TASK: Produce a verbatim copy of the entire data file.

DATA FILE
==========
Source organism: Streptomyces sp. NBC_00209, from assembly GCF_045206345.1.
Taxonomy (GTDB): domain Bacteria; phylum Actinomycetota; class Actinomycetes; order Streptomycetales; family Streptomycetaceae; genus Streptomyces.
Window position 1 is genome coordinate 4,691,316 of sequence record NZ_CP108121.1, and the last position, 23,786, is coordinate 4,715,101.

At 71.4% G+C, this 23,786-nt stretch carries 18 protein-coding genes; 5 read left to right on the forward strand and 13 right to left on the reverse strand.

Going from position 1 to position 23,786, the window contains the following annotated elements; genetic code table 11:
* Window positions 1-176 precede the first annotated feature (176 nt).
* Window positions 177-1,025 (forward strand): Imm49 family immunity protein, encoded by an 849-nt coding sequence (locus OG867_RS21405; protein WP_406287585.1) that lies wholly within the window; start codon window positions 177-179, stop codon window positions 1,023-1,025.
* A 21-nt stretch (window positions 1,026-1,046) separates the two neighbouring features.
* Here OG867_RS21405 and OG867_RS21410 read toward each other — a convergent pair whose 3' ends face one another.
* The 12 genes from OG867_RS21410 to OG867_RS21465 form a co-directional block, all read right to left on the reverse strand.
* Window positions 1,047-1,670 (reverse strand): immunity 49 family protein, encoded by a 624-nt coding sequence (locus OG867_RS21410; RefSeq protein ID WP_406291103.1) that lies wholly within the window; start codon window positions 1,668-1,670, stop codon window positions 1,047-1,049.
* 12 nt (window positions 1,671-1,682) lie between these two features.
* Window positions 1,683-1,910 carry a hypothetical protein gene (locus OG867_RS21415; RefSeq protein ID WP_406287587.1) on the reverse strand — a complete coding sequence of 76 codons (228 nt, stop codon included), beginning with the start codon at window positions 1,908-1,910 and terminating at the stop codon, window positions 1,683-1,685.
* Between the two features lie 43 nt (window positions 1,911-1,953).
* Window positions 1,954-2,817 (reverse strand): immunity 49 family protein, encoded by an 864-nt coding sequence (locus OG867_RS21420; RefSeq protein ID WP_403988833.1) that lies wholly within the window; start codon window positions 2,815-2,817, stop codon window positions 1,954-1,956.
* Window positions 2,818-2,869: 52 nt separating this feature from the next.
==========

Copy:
Source organism: Streptomyces sp. NBC_00209, from assembly GCF_045206345.1.
Taxonomy (GTDB): domain Bacteria; phylum Actinomycetota; class Actinomycetes; order Streptomycetales; family Streptomycetaceae; genus Streptomyces.
Window position 1 is genome coordinate 4,691,316 of sequence record NZ_CP108121.1, and the last position, 23,786, is coordinate 4,715,101.

At 71.4% G+C, this 23,786-nt stretch carries 18 protein-coding genes; 5 read left to right on the forward strand and 13 right to left on the reverse strand.

Going from position 1 to position 23,786, the window contains the following annotated elements; genetic code table 11:
* Window positions 1-176 precede the first annotated feature (176 nt).
* Window positions 177-1,025 (forward strand): Imm49 family immunity protein, encoded by an 849-nt coding sequence (locus OG867_RS21405; protein WP_406287585.1) that lies wholly within the window; start codon window positions 177-179, stop codon window positions 1,023-1,025.
* A 21-nt stretch (window positions 1,026-1,046) separates the two neighbouring features.
* Here OG867_RS21405 and OG867_RS21410 read toward each other — a convergent pair whose 3' ends face one another.
* The 12 genes from OG867_RS21410 to OG867_RS21465 form a co-directional block, all read right to left on the reverse strand.
* Window positions 1,047-1,670 (reverse strand): immunity 49 family protein, encoded by a 624-nt coding sequence (locus OG867_RS21410; RefSeq protein ID WP_406291103.1) that lies wholly within the window; start codon window positions 1,668-1,670, stop codon window positions 1,047-1,049.
* 12 nt (window positions 1,671-1,682) lie between these two features.
* Window positions 1,683-1,910 carry a hypothetical protein gene (locus OG867_RS21415; RefSeq protein ID WP_406287587.1) on the reverse strand — a complete coding sequence of 76 codons (228 nt, stop codon included), beginning with the start codon at window positions 1,908-1,910 and terminating at the stop codon, window positions 1,683-1,685.
* Between the two features lie 43 nt (window positions 1,911-1,953).
* Window positions 1,954-2,817 (reverse strand): immunity 49 family protein, encoded by an 864-nt coding sequence (locus OG867_RS21420; RefSeq protein ID WP_403988833.1) that lies wholly within the window; start codon window positions 2,815-2,817, stop codon window positions 1,954-1,956.
* Window positions 2,818-2,869: 52 nt separating this feature from the next.